Glastonbury Abbey, Arches of the North Aisle

Object Details


Glastonbury Abbey, Arches of the North Aisle


Roger Fenton (English, 1819 - 1869)




Glastonbury, England (Place created)




Albumen silver print


35.4 x 42.7 cm (13 15/16 x 16 13/16 in.)

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The French government's commissions to document and preserve their national historical monuments through photographs greatly impressed Roger Fenton. In the early 1850s he began to photograph England's historical and architectural splendors.

The Benedictine Abbey of St. Mary at Glastonbury was one of the oldest abbeys in England. The graves of King Arthur and Queen Guinevere, the legendary rulers of post-Roman Britain, were allegedly discovered in the cemetery at Glastonbury, and their bones were reburied in the abbey church. After a disastrous fire and centuries of strife within the church, the monasteries at Glastonbury were dissolved and the abbey became a quarry, although some ruins, like the ones in this view, remained.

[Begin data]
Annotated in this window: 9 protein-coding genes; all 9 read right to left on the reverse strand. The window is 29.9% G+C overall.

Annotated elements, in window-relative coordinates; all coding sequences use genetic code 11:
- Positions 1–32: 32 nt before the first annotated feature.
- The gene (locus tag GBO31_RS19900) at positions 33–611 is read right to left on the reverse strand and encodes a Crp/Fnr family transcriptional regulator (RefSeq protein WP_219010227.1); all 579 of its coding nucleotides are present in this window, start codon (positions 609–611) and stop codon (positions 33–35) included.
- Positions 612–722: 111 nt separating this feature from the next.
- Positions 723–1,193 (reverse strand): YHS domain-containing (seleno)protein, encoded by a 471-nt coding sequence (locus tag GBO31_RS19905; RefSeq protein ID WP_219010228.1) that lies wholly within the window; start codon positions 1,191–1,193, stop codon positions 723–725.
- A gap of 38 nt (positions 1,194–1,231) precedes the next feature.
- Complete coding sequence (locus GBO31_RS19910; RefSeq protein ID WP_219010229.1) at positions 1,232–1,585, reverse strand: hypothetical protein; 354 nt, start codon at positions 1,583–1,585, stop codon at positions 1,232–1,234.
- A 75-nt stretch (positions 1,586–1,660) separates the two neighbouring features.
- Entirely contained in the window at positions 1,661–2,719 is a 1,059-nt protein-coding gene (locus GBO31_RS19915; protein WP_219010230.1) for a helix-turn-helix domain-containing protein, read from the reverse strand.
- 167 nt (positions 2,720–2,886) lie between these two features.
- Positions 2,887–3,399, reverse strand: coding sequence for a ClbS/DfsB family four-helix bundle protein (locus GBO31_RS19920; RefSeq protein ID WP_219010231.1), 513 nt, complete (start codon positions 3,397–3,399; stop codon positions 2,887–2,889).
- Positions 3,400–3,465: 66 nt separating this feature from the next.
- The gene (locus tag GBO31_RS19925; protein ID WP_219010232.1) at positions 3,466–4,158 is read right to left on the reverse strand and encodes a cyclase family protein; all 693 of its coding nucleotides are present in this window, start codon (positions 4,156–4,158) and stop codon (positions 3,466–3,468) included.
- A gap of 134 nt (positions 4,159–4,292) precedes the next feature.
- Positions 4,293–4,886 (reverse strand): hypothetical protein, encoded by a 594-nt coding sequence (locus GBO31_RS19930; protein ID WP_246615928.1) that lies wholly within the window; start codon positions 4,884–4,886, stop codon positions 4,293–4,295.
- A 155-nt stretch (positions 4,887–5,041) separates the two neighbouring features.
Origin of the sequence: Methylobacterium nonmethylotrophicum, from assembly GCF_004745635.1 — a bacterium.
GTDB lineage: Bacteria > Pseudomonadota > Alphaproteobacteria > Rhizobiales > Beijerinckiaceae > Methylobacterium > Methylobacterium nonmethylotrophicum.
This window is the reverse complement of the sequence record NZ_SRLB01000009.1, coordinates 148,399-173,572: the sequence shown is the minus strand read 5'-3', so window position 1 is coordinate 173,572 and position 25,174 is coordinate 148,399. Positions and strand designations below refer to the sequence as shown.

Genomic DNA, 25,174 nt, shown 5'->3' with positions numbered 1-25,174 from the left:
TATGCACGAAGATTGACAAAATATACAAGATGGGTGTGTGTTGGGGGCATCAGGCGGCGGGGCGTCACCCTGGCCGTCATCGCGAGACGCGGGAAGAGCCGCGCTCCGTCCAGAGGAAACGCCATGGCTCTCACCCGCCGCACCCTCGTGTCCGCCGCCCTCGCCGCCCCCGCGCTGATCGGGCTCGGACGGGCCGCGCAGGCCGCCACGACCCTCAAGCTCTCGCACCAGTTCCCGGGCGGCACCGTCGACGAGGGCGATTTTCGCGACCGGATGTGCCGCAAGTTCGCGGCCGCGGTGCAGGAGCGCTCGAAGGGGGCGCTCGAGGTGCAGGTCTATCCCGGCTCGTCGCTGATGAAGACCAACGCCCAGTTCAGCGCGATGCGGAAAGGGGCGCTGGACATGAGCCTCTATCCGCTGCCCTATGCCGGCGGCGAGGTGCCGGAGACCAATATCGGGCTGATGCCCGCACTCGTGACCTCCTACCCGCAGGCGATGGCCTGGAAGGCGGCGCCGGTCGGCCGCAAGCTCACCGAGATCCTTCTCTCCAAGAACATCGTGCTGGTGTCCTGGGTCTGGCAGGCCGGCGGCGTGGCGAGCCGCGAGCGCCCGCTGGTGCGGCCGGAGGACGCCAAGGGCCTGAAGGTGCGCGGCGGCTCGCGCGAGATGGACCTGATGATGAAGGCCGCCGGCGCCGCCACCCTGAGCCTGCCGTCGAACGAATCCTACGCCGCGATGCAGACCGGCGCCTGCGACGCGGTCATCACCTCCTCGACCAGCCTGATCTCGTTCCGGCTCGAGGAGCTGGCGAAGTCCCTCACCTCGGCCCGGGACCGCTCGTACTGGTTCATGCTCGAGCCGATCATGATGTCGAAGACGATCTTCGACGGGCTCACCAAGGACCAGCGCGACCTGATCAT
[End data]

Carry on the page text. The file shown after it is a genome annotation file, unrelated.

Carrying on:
The ravages of time and the force of nature are evident. Fenton's photograph evokes the passage of time: the lush cascade of ivy spills over the remaining transept arch, devouring the ruins and metaphorically reclaiming what is left of the abbey for the past.

Roger Fenton: The Orientalist Suite (July 16, 1996 to October 6, 1996)
  • The J. Paul Getty Museum, (Malibu), July 16 to October 6, 1996
All the Mighty World: The Photographs of Roger Fenton, 1852 - 1860 (October 17, 2004 to January 2, 2006) (48)
  • National Gallery of Art (Washington, D.C.), October 17, 2004 to January 2, 2005
  • The J. Paul Getty Museum at the Getty Center, (Los Angeles), February 1 to April 24, 2005
  • The Metropolitan Museum of Art, (New York), May 24 to August 21, 2005
  • Tate Britain, (London), September 21, 2005 to January 2, 2006